Kambosos Jr loses world lightweight titles

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George Kambosos Jr is already plotting revenge after relinquishing his three world title belts with a unanimous defeat to American Devin Haney in their lightweight blockbuster in Melbourne.

Haney inflicted Kambosos with the first loss of his 21-fight career at Marvel Stadium on Sunday to add the WBA, WBO and IBF titles to the WBC strap he already held.

The 23-year-old joins an exclusive club of now-eight fighters, including legends Bernard Hopkins, Terence Crawford and Tim Tszyu's looming opponent Jermell Charlo, to unify a division in the 18-year four-belt era.

Two of the judges awarded the bout 116-112 to Haney, with the third giving it 118-110 to The Dream from Las Vegas.

The new undisputed lightweight champion improved his unbeaten record to 28 wins with a pure display of boxing in the biggest fight ever on Australian shores.

"It's amazing for the sport and the country," Kambosos said after graciously handing over his belts to the victor.

"I wanted to take the hardest test and I will give him full respect after his victory. Let him have his time."

While Kambosos landed the heavier blows throughout the 12-round contest, Haney peppered the home hope with left jabs to win over the judges.

"I thought the fight was very close," Kambosos said.

"He boxed his game, he moved. He didn't want to come to fight too much but that's his game.

"I'm going to change a few things and get him back later this year.

"This is not the end for me. I'll be back hungrier than ever.

"True champions bounce back - the greats. Muhammad Ali, Roberto Duran, all these guys bounced back and that's what's made their legacies."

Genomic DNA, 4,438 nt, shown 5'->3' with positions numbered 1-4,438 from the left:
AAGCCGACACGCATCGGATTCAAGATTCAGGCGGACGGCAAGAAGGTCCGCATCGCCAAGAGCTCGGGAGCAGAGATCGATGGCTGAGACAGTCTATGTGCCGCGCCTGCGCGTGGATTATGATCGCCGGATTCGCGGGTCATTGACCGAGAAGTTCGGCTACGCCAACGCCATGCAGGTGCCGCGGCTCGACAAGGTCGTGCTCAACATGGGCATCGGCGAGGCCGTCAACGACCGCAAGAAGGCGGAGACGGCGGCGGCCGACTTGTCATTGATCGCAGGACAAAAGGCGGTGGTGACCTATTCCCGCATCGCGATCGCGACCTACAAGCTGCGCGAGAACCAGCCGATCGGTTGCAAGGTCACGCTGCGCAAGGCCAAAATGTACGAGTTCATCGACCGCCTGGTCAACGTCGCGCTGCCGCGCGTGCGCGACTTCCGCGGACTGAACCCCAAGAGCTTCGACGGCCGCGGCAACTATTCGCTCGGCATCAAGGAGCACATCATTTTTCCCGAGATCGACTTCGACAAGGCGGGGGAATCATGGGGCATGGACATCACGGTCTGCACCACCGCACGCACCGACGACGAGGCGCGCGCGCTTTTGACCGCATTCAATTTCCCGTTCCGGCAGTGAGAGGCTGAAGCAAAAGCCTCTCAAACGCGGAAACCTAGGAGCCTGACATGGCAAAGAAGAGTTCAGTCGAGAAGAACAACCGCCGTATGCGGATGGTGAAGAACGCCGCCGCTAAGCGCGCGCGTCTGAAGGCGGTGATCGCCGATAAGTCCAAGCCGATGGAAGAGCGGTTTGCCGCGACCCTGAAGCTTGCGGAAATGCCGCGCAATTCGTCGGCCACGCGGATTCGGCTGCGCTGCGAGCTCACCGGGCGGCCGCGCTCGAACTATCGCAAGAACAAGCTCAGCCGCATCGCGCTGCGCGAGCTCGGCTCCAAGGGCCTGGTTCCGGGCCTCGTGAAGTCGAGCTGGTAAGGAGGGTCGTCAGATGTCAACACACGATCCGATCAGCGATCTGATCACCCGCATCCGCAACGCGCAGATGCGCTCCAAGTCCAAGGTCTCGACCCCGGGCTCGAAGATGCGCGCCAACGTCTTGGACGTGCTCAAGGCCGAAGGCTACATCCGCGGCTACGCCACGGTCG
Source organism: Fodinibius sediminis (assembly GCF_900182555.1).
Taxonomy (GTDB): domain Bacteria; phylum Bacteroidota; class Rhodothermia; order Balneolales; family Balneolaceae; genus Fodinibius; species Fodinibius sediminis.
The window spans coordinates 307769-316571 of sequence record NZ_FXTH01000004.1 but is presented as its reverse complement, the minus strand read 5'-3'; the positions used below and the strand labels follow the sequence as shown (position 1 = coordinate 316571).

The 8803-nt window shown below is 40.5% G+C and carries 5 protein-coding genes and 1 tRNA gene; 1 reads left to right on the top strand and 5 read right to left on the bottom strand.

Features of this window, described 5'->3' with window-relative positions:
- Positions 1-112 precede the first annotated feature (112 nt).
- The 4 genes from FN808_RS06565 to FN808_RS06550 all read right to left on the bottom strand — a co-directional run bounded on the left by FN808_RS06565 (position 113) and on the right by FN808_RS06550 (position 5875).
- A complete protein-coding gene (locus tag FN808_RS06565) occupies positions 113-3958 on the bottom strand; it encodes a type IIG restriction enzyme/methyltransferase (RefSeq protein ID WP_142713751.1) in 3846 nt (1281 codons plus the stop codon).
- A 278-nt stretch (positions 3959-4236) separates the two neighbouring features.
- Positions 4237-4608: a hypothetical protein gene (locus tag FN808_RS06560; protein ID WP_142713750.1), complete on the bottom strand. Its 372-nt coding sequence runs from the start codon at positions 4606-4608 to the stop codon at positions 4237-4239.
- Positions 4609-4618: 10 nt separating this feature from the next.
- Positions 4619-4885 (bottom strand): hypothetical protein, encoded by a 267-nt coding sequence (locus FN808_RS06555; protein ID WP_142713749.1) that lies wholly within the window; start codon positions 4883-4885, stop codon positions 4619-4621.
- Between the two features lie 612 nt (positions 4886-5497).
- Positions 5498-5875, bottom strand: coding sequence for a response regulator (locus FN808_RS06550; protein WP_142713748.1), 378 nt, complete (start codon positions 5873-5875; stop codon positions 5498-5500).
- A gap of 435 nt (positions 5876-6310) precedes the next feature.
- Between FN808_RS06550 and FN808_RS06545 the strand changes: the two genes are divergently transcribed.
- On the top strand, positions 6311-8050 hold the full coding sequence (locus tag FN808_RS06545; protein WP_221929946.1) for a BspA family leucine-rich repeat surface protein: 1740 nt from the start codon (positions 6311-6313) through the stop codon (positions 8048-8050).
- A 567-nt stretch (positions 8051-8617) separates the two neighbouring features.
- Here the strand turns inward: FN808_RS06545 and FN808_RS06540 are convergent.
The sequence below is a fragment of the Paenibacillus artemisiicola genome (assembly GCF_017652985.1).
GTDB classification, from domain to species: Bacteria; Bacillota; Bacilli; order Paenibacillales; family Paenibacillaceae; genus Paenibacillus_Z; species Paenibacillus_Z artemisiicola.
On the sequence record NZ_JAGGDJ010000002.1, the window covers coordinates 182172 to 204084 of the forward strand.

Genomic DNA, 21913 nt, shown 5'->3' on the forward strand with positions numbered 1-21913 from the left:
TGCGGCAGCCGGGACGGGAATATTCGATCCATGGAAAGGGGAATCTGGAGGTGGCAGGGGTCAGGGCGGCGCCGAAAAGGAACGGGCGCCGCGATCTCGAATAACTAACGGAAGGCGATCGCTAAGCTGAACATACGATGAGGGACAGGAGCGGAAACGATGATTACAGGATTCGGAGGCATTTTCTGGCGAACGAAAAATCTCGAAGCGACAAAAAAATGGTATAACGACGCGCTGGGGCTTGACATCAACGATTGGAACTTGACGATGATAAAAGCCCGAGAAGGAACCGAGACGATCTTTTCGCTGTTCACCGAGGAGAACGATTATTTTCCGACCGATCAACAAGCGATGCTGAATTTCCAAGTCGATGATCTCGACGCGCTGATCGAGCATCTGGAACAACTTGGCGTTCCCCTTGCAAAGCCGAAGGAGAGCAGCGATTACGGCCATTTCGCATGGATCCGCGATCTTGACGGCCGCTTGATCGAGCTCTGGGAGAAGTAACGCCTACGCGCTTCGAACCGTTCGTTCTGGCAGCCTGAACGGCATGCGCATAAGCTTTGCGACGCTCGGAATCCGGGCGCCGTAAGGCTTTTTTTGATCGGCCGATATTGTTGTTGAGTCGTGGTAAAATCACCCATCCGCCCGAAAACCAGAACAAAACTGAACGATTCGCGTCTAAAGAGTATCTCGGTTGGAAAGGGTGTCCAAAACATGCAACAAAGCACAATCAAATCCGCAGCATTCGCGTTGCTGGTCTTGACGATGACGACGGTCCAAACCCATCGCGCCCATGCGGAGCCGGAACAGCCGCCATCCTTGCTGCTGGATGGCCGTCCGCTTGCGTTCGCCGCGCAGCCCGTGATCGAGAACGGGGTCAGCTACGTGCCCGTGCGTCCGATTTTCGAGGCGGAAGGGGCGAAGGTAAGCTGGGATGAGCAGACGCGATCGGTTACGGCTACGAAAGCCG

A rematch clause was in the $US10 million ($A14 million) contract - of which Kambosos received $US7 million ($A9.7 million) - and promoters Lou DiBella and Top Rank's Bob Arum said Haney would honour it unless he vacated the division to move up to junior welterweight.

Any rematch would almost certainly take place again in Melbourne in October or November, but most definitely in Australia.

DiBella said Kambosos fully deserved the chance to win back his belts - and unify the division himself - after declining to take a "victory lap" and millions of dollars against a lesser opponent than Haney.

"He fought this for personal legacy and he also fought it for the good of boxing and fought it for the good of Australian boxing," DiBella said.

"He believed that this country deserved a big stadium fight."

If Haney does move up divisions, Kambosos would likely face former world champion Vasiliy Lomachenko for all four lightweight straps.

Ukrainian Lomachenko has put his career on hold to help defend his country against the Russian invasion.

"Lomachenko, obviously he was the first choice originally and what he's doing is bigger than what we're doing here today," Kambosos said.

"So if that is the case, I would welcome that fight with open arms.

"But let's hope Devin, as I gave him a shot, that he stays at 135 (pounds) and we do it again because I've got to get that back now. I have to."

Sunday's two combatants barely threw a punch in a watchful opening round that Kambosos may have stolen with a late combination to the American's body.

The pair traded rounds early before Haney controlled the middle stages, leaving Kambosos to find something to sway the judges.

The Greek-Australian spartan warrior landed three big rights to take the ninth as the home crowd of 41,129 fans willed their local hero to dig deep.

Alas, the damage was done early as Haney secured his place in boxing history.

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